|Secretary of Agriculture Henry Wallace is instrumental in overseeing extensive land acquisition and construction at Beltsville. |
46 major buildings and numerous greenhouses are constructed on 12,671 acres.
|Research projects at the Animal Disease Experiment Station in Bethesda, Entomology and Plant Quarantine Station in Takoma Park, and Arlington Farms Experiment Station in Arlington are moved to Beltsville.|
|The Civilian Conservation Corps (CCC) constructs 21 buildings; 79 miles of roads, trails, and bridges; erects 242 miles of fences; lays 126 miles of water, sewage, and drainage pipes; landscapes 500 acres; and moves 78,000 trees and shrubs.|
|Many Government agencies begin as part of USDA and are located at Beltsville: Food and Drug Administration, Environmental Protection Agency, Biological Survey of the Department of the Interior, Forest Service, and Soil Conservation Service.|
|In later years, the National Aeronautics and Space Administration, Office of Naval Research, Department of Commerce, University of Maryland, and Howard University had research projects on USDA land at Beltsville.|
|National Bureau of Standards establishes in 1933 a radio station (WWV) in Building 452 to study radio wave transmissions.|
|In 1935, the Bankhead and Jones Act is passed by Congress. This act results in a change in the research approach of USDA. Significant new funds are available to "conduct research into the laws and principles underlying basic problems in Agriculture in its broadest aspects." |
Because of this Act, many research projects at Beltsville change from a very applied to a more basic approach. These projects received about a 10% increase in funding.
|Significant contributions to landscape and ornamental plant improvement are made. Releases from the 1930's onward include the first dwarf Easter lilies, the first summer blooming dahlias and chrysanthemums.|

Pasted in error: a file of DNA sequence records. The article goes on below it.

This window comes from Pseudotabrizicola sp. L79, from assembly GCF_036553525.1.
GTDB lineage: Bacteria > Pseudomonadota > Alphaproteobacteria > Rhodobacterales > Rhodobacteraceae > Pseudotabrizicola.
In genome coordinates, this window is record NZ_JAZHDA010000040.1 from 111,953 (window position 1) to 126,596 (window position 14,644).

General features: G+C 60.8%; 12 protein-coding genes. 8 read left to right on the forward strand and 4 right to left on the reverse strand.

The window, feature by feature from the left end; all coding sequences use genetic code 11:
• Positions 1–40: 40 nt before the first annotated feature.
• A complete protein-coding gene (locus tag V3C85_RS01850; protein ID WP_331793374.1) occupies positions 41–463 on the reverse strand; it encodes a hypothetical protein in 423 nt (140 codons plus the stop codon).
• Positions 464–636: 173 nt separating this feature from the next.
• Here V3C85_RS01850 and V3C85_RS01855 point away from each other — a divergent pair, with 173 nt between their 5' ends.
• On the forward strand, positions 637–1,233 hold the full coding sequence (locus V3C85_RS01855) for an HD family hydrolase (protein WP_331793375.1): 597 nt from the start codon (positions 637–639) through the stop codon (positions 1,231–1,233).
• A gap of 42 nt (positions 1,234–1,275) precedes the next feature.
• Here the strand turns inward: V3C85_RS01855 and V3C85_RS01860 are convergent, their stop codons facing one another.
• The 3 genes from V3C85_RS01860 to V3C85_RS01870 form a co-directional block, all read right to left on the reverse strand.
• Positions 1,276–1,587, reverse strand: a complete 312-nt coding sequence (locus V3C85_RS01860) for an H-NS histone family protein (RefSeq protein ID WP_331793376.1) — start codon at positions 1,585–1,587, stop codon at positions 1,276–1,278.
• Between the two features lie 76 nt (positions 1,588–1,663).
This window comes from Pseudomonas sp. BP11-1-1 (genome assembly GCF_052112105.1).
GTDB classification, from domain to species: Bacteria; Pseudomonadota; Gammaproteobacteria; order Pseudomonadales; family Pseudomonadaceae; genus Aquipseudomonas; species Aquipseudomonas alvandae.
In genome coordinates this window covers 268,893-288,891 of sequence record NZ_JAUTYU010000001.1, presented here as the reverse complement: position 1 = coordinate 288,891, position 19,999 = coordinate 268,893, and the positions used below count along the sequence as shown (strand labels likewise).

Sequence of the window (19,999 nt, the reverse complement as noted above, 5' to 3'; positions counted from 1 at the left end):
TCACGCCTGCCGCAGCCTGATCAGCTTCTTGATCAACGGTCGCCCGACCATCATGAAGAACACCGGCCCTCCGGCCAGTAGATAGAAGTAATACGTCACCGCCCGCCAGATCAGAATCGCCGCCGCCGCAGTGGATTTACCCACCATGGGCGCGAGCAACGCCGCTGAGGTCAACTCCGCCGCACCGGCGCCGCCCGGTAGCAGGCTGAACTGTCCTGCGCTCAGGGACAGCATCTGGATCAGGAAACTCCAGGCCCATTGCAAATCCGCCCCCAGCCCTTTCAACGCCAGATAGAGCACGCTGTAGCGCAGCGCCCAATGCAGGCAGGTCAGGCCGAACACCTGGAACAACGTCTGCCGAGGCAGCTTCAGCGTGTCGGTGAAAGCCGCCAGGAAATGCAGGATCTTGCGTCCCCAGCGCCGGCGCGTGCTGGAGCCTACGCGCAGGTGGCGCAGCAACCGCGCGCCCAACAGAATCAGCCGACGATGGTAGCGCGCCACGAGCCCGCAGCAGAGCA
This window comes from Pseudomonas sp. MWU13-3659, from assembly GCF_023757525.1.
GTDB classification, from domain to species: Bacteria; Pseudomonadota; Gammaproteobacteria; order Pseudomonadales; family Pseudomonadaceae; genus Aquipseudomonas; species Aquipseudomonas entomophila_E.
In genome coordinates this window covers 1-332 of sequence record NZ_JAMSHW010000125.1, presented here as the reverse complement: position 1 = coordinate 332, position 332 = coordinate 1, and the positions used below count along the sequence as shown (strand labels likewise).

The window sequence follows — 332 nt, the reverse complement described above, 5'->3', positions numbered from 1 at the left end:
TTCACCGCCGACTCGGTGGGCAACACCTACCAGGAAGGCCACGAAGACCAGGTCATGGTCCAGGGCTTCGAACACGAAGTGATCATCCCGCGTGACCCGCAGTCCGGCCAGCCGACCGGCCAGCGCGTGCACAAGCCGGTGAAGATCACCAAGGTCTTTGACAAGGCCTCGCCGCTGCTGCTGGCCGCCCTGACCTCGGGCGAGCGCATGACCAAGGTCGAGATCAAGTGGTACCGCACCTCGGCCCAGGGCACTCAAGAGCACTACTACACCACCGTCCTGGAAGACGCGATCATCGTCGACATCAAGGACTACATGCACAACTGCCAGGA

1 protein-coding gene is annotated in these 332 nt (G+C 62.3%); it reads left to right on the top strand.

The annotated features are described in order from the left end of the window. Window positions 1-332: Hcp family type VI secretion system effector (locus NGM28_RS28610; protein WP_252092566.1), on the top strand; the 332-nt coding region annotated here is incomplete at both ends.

|Other releases included cold-hardy crapemyrtles, as well as improved carnations, ornithogalums, amaryllis, viburnums, red maples, elms, magnolias, hollies, pyracanthas, and many other plants. |
Cultivar development continues today as consumer preferences change.
|After demonstrating the role of vitamin A in maintaining sight, researchers determine adults should consume a minimum of 5,000 to 6,000 International Units of vitamin A per day.|
|In response to the need for a smaller, meatier turkey, scientists begin developing a new type of bird. By the late 1940's, the Beltsville small white turkey, which averaged 8-10 pounds with a high percentage of breast meat, begins showing up in stores. |
This turkey line is part of the pedigree of nearly every turkey sold in the U.S. today.
|Vitamin B12, is shown to be essential for egg production and the survival of newly-hatched chicks. This discovery alone increases the hatchability of eggs from 65% to the current 85%, providing an annual savings of 600 million eggs valued at $60 million. |
A vaccine is developed to prevent hog cholera, a disease that costs producers more than $100 million a year. By 1978, hog cholera is eradicated in the U.S.
|The first successful vaccine is produced to immunize cattle against brucellosis, a disease that can also infect humans. |
Phenothiazine, an effective and economical drug for removing many worm parasites from horses, swine, sheep, goats, and poultry, is discovered.